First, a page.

11.8. WORLD WAR II (1935 – 1945): The participation of the United States in World War II was a transformative event for the nation and its role in the world. (Standards: 1, 2; Themes: TCC, GOV, CIV, TECH)

11.9 COLD WAR (1945 – 1990): In the period following World War II, the United States entered into an extended era of international conflict called the Cold War which influenced foreign and domestic policy for more than 40 years. (Standards: 1, 2, 3; Themes: TCC, GOV, ECON)

11.10 SOCIAL AND ECONOMIC CHANGE/DOMESTIC ISSUES (1945 – present): Racial, gender, and socioeconomic inequalities were addressed by individuals, groups, and organizations. Varying political philosophies prompted debates over the role of the federal government in regulating the economy and providing a social safety net. (Standards: 1, 4, 5; Themes: ID, TCC, SOC, GOV, CIV, ECO)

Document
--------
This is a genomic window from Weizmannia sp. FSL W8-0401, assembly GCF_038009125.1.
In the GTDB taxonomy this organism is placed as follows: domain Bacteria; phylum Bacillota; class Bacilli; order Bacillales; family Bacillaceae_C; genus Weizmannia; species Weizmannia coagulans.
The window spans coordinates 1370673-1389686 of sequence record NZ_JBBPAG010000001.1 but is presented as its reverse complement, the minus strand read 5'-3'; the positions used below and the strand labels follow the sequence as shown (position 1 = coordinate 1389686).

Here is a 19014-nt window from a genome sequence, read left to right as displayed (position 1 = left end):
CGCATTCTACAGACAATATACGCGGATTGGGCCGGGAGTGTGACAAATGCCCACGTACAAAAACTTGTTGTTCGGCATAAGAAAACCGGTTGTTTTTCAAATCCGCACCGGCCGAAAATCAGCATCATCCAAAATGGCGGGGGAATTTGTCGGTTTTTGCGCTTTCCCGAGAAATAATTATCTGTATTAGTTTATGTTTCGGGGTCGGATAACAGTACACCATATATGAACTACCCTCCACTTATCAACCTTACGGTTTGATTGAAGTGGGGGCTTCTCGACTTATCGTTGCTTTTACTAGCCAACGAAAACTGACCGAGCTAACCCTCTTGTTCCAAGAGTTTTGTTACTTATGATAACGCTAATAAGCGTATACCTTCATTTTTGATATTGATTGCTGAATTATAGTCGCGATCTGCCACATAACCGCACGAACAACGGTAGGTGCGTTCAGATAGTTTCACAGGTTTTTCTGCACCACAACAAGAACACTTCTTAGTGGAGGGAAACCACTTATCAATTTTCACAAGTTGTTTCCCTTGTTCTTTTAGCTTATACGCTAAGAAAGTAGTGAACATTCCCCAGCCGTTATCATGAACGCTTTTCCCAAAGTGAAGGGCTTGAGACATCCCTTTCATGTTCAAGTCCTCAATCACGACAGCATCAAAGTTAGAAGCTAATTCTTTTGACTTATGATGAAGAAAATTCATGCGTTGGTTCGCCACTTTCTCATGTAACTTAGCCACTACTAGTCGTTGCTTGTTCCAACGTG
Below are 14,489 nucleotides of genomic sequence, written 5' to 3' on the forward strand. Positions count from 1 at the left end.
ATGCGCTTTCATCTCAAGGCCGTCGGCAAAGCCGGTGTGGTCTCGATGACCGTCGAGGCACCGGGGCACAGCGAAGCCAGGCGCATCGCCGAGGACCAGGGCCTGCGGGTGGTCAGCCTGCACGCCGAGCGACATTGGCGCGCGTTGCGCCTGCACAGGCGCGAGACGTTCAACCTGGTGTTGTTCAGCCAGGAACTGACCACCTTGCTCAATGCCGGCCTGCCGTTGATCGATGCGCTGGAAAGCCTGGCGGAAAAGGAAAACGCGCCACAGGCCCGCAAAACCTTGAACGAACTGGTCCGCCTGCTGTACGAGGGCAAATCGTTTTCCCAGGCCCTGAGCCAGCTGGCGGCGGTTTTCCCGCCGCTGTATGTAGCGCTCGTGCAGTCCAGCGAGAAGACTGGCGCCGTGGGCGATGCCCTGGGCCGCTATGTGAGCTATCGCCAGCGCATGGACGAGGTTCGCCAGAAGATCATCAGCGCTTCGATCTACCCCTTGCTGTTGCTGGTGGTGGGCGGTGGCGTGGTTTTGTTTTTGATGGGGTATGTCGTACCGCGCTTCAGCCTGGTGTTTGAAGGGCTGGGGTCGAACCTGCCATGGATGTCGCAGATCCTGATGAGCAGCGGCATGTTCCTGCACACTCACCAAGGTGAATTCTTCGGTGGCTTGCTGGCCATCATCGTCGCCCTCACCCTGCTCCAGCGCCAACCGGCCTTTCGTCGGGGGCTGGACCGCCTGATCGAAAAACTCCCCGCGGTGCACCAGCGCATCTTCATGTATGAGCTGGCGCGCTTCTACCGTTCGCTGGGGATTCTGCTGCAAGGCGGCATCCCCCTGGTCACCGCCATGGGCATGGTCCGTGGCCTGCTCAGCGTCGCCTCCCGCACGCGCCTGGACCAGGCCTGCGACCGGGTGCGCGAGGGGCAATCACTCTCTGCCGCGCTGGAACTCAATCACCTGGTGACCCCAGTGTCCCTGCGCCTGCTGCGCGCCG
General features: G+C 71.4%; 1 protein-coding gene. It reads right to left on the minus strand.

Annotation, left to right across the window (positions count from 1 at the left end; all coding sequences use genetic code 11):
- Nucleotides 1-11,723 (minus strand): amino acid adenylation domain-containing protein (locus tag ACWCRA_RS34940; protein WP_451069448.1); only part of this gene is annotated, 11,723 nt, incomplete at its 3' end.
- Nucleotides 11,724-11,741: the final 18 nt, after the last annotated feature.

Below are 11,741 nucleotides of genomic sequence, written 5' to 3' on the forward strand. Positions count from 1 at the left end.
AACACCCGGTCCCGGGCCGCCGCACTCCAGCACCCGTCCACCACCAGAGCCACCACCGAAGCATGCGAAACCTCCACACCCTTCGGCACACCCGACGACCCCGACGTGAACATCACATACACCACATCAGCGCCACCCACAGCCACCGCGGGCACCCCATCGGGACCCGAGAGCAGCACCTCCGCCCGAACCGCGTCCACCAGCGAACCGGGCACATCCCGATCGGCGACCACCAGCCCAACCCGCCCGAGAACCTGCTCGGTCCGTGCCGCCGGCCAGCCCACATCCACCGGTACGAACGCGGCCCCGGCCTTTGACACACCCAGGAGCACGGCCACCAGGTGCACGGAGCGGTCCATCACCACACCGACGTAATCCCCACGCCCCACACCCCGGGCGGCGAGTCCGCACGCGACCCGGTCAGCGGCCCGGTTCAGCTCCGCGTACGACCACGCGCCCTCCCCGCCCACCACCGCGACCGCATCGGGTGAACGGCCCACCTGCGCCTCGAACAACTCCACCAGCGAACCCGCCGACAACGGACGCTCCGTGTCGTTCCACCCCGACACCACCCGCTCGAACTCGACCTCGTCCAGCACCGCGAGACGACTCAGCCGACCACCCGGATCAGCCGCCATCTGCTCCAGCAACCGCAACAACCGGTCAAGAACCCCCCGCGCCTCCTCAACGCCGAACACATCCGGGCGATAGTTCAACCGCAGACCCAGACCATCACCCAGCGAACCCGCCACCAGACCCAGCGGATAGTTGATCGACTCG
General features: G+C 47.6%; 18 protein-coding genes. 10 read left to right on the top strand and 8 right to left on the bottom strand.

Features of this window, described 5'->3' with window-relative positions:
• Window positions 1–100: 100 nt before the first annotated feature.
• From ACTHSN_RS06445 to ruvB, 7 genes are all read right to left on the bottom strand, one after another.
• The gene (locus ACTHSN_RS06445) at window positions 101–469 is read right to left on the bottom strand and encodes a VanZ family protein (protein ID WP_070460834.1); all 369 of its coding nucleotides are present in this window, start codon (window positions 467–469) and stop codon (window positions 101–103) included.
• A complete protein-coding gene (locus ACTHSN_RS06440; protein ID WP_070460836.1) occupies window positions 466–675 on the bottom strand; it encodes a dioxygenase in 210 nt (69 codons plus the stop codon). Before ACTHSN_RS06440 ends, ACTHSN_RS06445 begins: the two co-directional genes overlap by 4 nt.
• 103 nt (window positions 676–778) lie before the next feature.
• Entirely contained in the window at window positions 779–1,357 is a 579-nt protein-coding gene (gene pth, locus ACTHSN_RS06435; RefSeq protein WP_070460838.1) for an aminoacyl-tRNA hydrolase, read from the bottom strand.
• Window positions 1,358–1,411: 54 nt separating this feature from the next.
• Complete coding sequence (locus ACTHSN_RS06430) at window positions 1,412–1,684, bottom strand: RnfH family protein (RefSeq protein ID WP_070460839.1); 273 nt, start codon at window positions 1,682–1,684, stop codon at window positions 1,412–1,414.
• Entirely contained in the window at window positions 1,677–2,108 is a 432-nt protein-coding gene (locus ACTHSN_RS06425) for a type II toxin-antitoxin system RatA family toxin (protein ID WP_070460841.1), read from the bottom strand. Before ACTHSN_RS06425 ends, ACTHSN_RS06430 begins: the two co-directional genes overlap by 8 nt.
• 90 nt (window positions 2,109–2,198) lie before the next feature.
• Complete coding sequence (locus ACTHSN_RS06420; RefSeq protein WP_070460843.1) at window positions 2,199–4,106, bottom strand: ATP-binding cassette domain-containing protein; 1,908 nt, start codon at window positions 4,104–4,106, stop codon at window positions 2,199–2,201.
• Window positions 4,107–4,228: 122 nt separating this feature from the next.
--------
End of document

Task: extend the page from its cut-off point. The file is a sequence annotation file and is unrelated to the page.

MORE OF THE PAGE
11.11 THE UNITED STATES IN A GLOBALIZING WORLD (1990 – present) The United States’ political and economic status in the world has faced external and internal challenges related to international conflicts, economic competition, and globalization. Throughout this time period, the nation has continued to debate and define its role in the world. (Standards: 1, 2, 4, 5; Themes: TCC, GOV, CIV, TECH, EXCH)

12.G1 FOUNDATIONS of AMERICAN DEMOCRACY: The principles of American democracy are reflected in the Constitution and the Bill of Rights and in the organization and actions of federal, state, and local government entities. The interpretation and application of American democratic principles continue to evolve and be debated.